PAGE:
How to cope with a difficult child ALL the time - 24/7

Discussion in 'Parent Emeritus' started by nellytelly, May 7, 2010.

  1. nellytelly

    nellytelly Guest

    What do you do when your difficult child is graduating and has absolutely no intentions of going to college or working and has told everyone that HER future plans are limited to:

    1) Marry the 15-year-old that she thinks she is in love with who is another difficult child (worse off than she is and who she's been warned to not have contact with)
    2) Collect welfare or SSI (because others do it is her reason)
    3)Continue life as it is now, living with Mom and expecting Mom to take care of her every need, pick up and clean up after her and provide food/clothing/home for her indefinitely

    Frankly, I am looking into kicking her out of my home but at the same time I want her to be safe and no relatives are willing to take her in. She's threatened to burn my house down, kill me, and kill herself, and she is disrespectful, rude and mean to most every adult who knows her. She has destroyed a lot of my furnishings, broken a window and allowed strangers into my home when I was not at home and has stolen from me. She is not a nice kid and never has been.
     
  2. DammitJanet

    DammitJanet Well-Known Member Staff Member

    I want to welcome you to our little corner of this wonderful site. You really have found a new bunch of friends who have been there done that and walked a mile in your shoes before. We have probably heard or lived it all before in some form or fashion! Lots of us are still in the midst of the chaos.


    Pull up a chair, grab a cup of whatever is your drink of choice, sit awhile and get to know us. We want to get to know you too. Please go to UserCP at the top of the page and fill out a signature like you see on the bottom of our posts to let us know about you and your difficult child. That helps us keep everyone’s stories straight. There are so many folks on this site that we can’t possibly remember everyone! Thanks!

    Read through our posts here. We have an archives section available down below. There is a wealth of information there. Also check out the Watercooler for tons of fun and humor to let down your hair from dealing with all the chaos. We all need some fun in our lives.
    I am so sorry you had to find our site but I am glad to meet you. I came to this site back in 1999 when my son was 12 years old and quite the handful. As you can see in my signature, he is now 23 years old so I have been here for quite awhile…lol. There were some very dark times but I think we are seeing some light now.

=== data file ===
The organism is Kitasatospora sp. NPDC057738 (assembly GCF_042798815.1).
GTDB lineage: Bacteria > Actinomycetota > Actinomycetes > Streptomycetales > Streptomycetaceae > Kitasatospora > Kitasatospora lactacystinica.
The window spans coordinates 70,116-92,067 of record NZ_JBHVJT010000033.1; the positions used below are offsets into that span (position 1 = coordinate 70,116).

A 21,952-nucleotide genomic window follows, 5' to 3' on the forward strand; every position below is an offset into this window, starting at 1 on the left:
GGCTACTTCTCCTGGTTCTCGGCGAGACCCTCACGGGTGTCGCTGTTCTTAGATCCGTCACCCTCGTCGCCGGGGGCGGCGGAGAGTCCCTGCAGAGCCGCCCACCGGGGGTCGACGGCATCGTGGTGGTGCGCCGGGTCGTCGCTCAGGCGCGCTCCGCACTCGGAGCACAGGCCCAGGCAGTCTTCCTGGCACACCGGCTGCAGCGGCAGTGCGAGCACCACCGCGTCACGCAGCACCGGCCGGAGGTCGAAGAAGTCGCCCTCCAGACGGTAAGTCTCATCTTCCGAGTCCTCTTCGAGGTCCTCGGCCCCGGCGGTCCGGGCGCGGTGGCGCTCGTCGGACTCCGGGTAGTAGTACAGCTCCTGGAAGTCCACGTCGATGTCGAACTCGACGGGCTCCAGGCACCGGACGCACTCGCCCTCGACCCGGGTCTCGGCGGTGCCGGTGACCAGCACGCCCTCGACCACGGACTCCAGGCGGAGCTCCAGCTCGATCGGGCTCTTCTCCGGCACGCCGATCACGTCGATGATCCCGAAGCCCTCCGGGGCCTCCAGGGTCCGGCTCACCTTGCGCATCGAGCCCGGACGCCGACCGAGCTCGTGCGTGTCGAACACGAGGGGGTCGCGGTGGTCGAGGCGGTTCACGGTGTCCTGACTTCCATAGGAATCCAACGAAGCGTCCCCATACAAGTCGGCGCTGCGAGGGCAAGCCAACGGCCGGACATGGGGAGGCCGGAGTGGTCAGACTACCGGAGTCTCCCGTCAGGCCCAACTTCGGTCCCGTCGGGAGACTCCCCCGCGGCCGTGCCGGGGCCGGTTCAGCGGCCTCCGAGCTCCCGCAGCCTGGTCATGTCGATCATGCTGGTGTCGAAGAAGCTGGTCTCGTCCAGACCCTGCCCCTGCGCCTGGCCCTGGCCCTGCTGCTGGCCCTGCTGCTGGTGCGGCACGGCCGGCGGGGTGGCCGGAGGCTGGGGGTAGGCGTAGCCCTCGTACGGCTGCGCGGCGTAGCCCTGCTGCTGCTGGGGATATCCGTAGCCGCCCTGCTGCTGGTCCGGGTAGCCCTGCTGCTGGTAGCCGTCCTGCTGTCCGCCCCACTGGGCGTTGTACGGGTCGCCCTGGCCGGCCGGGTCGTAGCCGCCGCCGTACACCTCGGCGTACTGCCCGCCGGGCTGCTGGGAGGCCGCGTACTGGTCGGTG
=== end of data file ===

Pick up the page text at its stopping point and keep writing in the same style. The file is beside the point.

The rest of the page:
I want to offer you some links that may be of some assistance.

    Setting boundaries book
    http://www.amazon.com/Setting-Bound...kCode=wsw&tag=condudisor08-20&creative=391881
    Brainstorming list
    http://www.conductdisorders.com/community/threads/list-of-things-to-say-when-detaching.685/

    Again, I want to welcome you to our site and to this forum, Parent Emeritus.


    Your Moderator, Dammit Janet;)
     
  3. nellytelly

    nellytelly Guest

    Thanks for the welcoming post! I definitely will be looking at the detachment article. I felt so defeated and sorry for myself when I first came here and began reading but I spent a while quietly reading and crying in the archives and instantly felt like I fit right in. With parents here like me I don't feel like so much of an outcast like I normally do in my life. I keep to myself for fear that I will run into a parent that knows my difficult child and her misdeeds so I'd rather not risk starting up a convo with anyone anymore and with the police at my home several times I shy away from the neighbors too.
     
  4. Hound dog

    Hound dog Nana's are Beautiful

    Welcome Nelly! :D

    Sounds like difficult child is stuck between the Never Want to Grow Ups and the I Wanna Play House.

    Problem is that she is already 18. You can no longer make any decisions for her unless you're willing to go thru the process of declaring her unable to do so herself.:faint:

    If it were my child, I'd simply stop doing everything for her. As long as she remained in my home it would be a world of do to get.

    1. Don't clean up after her. If she doesn't clean, have some pretty solid consequences. Travis wouldn't clean, he wouldn't eat that day. Do to get. Don't bathe, don't eat. Don't put your dirty laundry in the laundry room. Wear dirty clothes.

    2. Don't be her transportation. If she can't treat you with respect, she can walk. Simple.

    3. If she is destructive to the home/you, call in the police and let them handle it. She's an adult.

    You'll have to come up with your own list that fits the situation. But do to get is a good method because it's a huge lesson she is going to have to learn for when she does go out into the world. You can't treat someone horribly on one hand and yet expect them to take care of you on the other. Real life just doesn't work that way.

    What worked for me was finding their biggest motivator and using it. Travis has autism. It was/is the only thing that will motivate him. And it was the only thing that ever really worked to any degree.

    I remember back when I thought that life was going to be just peachy when my kids "turned 18 and left home". I used to count down the days (on bad difficult child days). Gawd! Was I naive. :tongue:

    Others will be around with probably better advice. I just started my 1st cup of coffee and am not up to par at the moment. lol

    ((hugs))
     
  5. witzend

    witzend Well-Known Member

    Honestly, I would let her know that as she won't be working or going to school, her bags will be packed after graduation and she will need to move on. She won't get terribly far, and the kindness of strangers - or lack of it - will be a real wake up call. Things just go downhill when they realize that "they're adults" yet fail to realize any of the responsibilities of adulthood.

    Good luck, it won't be easy. Don't debate it, just state it. She'll think you're going to change your mind, but don't. When the time comes, get her some boxes and start with anything of hers that are in the common areas of your home. Remind her that she is indeed an adult who has made choices and it's time for her to figure out how to carry those choices out.
     
  6. DammitJanet

    DammitJanet Well-Known Member Staff Member

    Oh dont worry about feeling like an outcast here, we are all the outcasts! Having cops at my house was a normal thing until my son moved out...lol. In fact, it was so normal I dreamed about it even last night!